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Administrators, commonly known as admins or sysops (system operators), are Wikipedians who have certain extra tools. These can only be acquired through a Request for adminship (known by the initialism "RfA").

RfAs run for up to seven days after being transcluded onto the main RfA page. However, if an RfA application is clearly not going to succeed, it will likely be closed early. If you are reading this page, it is possible that this has happened to your RfA. Alternatively, you may have been sent here by another Wikipedian, whom you approached because you wish to become an administrator. In either circumstance, you have been directed here to find out why both newcomers and those with only limited experience are extremely unlikely to pass an RfA and become administrators.

Reasons for early closure[edit]

Although the only technical RfA requirement is being extended-confirmed, in general, there are still certain basic levels of contributions that the community looks for beyond a flat edit count and tenure, without which an RfA is certain to fail. When a candidate fails to meet a number of fundamental community-accepted criteria, occasionally a pile-on of oppose comments may occur. This can be demoralizing for the candidate and some users feel deterred from further productive contributions. This is clearly not in the best interests of the candidate or Wikipedia, because it often takes more than one attempt. An RfA that is clearly going to fail will often provoke a number of responses suggesting early closure.

Things to note if your RfA was closed early[edit]

  • You are welcome to reapply in a few months when you have more experience and have taken care to address the concerns brought up by opposers.
  • If your past conduct was a concern, it will be seen as old after some months, once a better track record exists and you can show it is 'old'.
  • Editors are commenting on your suitability to be an administrator today, based upon the current accepted norms, not on you as a person.
  • Many experienced and highly respected administrators have failed one or more RfAs before being granted the tools. Do not think that a failed RfA reflects badly on you or prejudices a future RfA. It doesn't.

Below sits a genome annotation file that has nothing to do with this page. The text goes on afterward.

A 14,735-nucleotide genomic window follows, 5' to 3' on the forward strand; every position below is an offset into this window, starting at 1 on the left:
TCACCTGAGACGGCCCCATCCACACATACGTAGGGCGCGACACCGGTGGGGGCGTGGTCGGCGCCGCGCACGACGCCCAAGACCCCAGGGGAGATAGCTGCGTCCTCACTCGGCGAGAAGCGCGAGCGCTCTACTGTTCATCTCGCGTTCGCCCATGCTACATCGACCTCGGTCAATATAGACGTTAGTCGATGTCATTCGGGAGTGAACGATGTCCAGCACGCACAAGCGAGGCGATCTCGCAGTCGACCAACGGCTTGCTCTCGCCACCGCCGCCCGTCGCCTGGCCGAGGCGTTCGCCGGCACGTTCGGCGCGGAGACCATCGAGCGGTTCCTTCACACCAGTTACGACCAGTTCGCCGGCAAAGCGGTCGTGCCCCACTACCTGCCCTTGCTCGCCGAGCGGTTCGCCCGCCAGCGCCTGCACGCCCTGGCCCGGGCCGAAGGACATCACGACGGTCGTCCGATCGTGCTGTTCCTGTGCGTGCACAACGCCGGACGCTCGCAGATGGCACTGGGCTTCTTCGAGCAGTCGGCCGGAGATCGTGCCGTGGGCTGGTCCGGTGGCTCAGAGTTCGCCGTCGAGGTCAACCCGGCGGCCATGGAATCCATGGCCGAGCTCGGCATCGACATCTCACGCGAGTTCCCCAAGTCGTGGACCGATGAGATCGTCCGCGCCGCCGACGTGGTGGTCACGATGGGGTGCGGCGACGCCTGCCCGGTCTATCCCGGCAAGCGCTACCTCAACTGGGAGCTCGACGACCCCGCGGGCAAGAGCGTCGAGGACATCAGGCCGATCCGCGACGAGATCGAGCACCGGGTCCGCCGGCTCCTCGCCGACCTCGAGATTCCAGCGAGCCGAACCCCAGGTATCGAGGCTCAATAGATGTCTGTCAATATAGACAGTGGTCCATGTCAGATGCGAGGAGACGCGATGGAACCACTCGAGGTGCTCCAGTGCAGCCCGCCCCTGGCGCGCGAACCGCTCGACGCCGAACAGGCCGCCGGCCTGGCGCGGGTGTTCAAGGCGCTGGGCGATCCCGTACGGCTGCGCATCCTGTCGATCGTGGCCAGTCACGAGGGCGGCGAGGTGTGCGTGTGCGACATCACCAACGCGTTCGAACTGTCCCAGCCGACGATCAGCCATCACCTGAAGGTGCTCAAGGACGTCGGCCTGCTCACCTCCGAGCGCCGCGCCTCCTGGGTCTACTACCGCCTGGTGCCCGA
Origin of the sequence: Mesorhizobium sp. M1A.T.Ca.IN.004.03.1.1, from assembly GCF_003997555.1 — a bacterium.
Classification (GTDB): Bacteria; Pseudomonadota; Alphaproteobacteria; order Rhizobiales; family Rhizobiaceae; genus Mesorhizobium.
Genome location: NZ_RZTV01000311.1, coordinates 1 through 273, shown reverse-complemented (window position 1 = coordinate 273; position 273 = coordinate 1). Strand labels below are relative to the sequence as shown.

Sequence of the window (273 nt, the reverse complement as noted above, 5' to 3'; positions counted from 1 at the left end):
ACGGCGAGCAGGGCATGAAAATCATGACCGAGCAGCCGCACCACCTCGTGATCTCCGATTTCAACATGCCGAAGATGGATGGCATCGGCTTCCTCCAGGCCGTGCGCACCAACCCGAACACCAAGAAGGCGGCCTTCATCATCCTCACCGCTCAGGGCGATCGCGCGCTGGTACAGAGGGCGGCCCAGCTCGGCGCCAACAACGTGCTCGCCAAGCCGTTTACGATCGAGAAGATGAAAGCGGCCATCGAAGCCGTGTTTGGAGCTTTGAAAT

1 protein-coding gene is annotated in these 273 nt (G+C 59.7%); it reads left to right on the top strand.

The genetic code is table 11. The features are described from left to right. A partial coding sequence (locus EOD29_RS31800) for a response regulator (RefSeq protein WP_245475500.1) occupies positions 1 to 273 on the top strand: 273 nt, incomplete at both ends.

What to do if your RfA was closed early[edit]

  • If you accept that there was no chance of your request passing at that time, you don't need to do anything. The editor that closed your RfA will have made you aware and probably pointed you at this essay. They will have taken care of the technical aspects of the closure.
  • If you do not accept that the early closure was a good thing, please ask the editor who closed it to reverse their actions. In general, assuming a good faith nomination or self-nomination, it is acceptable for a candidate to request their RfA to run for the full amount of time.

What not to do if your RfA was closed early[edit]

  • Worry about it too much. Again, it happens. It has happened to some of our best administrators on their first attempts at RfA.
  • Quit Wikipedia. You would not have submitted yourself, or accepted a nomination, to be an administrator if you hated this project. An early-closed RfA is not a good reason to start feeling hate towards it. Go back and do what you were doing that made you enjoy Wikipedia. If you feel that a break is necessary, take a wikibreak, and return when your mind and your emotions have had a chance to clear.
  • Refuse help. There are many great options and willing editors ready to help you grow as a Wikipedian. Several options are listed in the "Further reading" section.
  • Immediately reapply for adminship and submit another RfA, or do so much too soon. The editors who contributed to your last RfA have taken the time to give you feedback, and you need to understand, act on them, and allow your contributions and history to build a consistent track-record over time so that you can demonstrate that you've improved or overcome any concerns expressed. Immediately re-applying for adminship will almost always be seen by the community as being dismissive toward the time they spent evaluating you and providing you with feedback on your last one, and result in that RfA being closed with more opposition and additional concerns from the community regarding your patience and ability to understand and act on feedback. Argumentum ad nauseam will not benefit you in any way, and will certainly make it take even longer for you to pass an RfA, as you now have to show the community that you've overcome these additional concerns in addition to demonstrating that you've improved from initial feedback given.
Remember: an admin needs to be a good judge of consensus, even on issues that concern them personally.

Cautious use of this essay[edit]

This essay is specifically written to ensure that we do not discourage newcomers or the relatively inexperienced, and to explain why certain minimum standards are expected at RfA even though they are not codified in any document. This guideline should not be linked to from RfAs of more experienced Wikipedians; this could be perceived as condescending or rude to seasoned editors who are well aware of what adminship entails. See also Wikipedia:Don't template the regulars.

Further reading[edit]